14. The 2015 Iowa State Cyclones (3-9, 2-7 Big 12)
Notable wins: vs. Texas (24-0)
Notable losses: at Toledo (30-23 2OT), at Kansas State (38-35)
Every Cyclone fan has one lasting memory from the 2015 football team: The Kansas State debacle. The decision to run the ball instead of kneeling with a 7-point lead with less than two minutes remaining effectively ended Paul Rhoads’ ISU coaching career as the team fumbled away the lead and then the game. The rest of the season was pretty unremarkable, with no other loss particularly embarrassing or any win particularly exciting, despite Rhoads’ plea that ISU shouldn’t beat Texas (who finished 5-7) after their 24-0 win. Perhaps the biggest positive from this season was Matt Campbell’s win against the team he’d be hired to coach just months later.
13. The 2016 Iowa State Cyclones (3-9, 2-7 Big 12)
Notable wins: at Kansas (31-24), vs. Texas Tech (66-10)
Notable losses: vs. UNI (25-20), at #16 Iowa (42-3), vs. #13 Baylor (45-42)
Year 1 of the Matt Campbell experiment didn’t get off to the best start. In fact, many people (including myself) wondered if Jamie Pollard had made a huge mistake after embarrassing losses to UNI and Iowa to start the season, but a 44-10 win against San Jose State was the first sign of life for the program that had won just eight games over the past three seasons. Fast forward to the next week, when the Cyclones took #13 Baylor down to the wire before losing on a last-second field goal, and people really started to believe. Even during a five-game losing streak in the middle of the season, the Cyclones seemed to be competing in every game. That all came to a head with consecutive wins against Kansas and Texas Tech, where the Cyclones put up 66 points on the Patrick Mahomes-led Red Raiders and paved the way for Campbell’s turnaround.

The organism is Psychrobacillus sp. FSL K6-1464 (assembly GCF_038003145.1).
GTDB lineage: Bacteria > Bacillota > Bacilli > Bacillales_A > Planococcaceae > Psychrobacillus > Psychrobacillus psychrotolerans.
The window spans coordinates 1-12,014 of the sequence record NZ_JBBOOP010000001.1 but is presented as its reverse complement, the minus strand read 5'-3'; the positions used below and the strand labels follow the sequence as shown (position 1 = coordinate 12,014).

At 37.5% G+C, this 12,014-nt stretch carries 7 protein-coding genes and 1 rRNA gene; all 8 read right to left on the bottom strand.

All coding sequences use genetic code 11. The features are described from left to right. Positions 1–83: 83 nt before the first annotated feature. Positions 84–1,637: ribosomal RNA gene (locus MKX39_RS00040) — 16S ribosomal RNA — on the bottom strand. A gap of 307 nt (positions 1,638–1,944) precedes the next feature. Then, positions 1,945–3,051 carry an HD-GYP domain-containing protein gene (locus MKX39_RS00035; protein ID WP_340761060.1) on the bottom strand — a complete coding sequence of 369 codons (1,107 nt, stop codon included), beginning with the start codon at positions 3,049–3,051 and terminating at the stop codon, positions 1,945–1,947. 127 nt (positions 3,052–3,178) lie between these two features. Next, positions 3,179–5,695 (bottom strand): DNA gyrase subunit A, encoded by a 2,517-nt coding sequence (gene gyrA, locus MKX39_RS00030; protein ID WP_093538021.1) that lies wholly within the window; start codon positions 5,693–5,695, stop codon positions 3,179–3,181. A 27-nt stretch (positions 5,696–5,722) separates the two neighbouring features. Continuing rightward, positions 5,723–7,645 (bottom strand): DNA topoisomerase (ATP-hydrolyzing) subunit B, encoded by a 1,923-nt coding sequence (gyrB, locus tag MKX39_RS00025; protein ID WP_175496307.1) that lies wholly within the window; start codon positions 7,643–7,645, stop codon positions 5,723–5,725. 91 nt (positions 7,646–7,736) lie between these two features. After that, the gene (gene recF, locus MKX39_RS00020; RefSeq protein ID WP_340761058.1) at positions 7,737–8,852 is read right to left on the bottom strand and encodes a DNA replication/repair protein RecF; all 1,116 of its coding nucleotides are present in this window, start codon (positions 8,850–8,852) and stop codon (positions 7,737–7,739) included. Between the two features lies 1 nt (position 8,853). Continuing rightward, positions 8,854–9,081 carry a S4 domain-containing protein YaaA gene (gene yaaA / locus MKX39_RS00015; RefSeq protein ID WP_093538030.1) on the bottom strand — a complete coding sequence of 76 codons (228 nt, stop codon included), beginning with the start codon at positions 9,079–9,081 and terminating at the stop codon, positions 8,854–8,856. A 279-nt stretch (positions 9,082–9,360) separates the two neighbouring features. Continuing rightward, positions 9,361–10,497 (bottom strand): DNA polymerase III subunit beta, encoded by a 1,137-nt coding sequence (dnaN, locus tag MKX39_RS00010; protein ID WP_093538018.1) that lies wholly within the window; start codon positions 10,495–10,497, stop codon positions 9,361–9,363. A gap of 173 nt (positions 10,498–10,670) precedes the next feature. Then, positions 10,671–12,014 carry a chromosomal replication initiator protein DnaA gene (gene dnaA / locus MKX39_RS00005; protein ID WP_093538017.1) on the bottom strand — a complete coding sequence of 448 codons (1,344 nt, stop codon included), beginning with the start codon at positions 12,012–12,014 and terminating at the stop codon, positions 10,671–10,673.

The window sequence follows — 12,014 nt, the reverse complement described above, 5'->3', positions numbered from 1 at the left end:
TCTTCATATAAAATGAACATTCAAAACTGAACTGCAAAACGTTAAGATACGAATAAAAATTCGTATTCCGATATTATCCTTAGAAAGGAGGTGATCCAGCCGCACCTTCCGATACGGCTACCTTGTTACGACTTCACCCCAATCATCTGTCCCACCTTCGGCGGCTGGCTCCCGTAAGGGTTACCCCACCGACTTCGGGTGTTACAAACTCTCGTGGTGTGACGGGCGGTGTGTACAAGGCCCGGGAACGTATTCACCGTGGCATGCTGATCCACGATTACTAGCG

12. The 2010 Iowa State Cyclones (5-7, 3-5 Big 12)
Notable wins: vs. Texas Tech (52-38), at #22 Texas (28-21)
Notable losses: vs. #10 Utah (68-27), at #6 Oklahoma (52-0), vs. #9 Nebraska (31-30)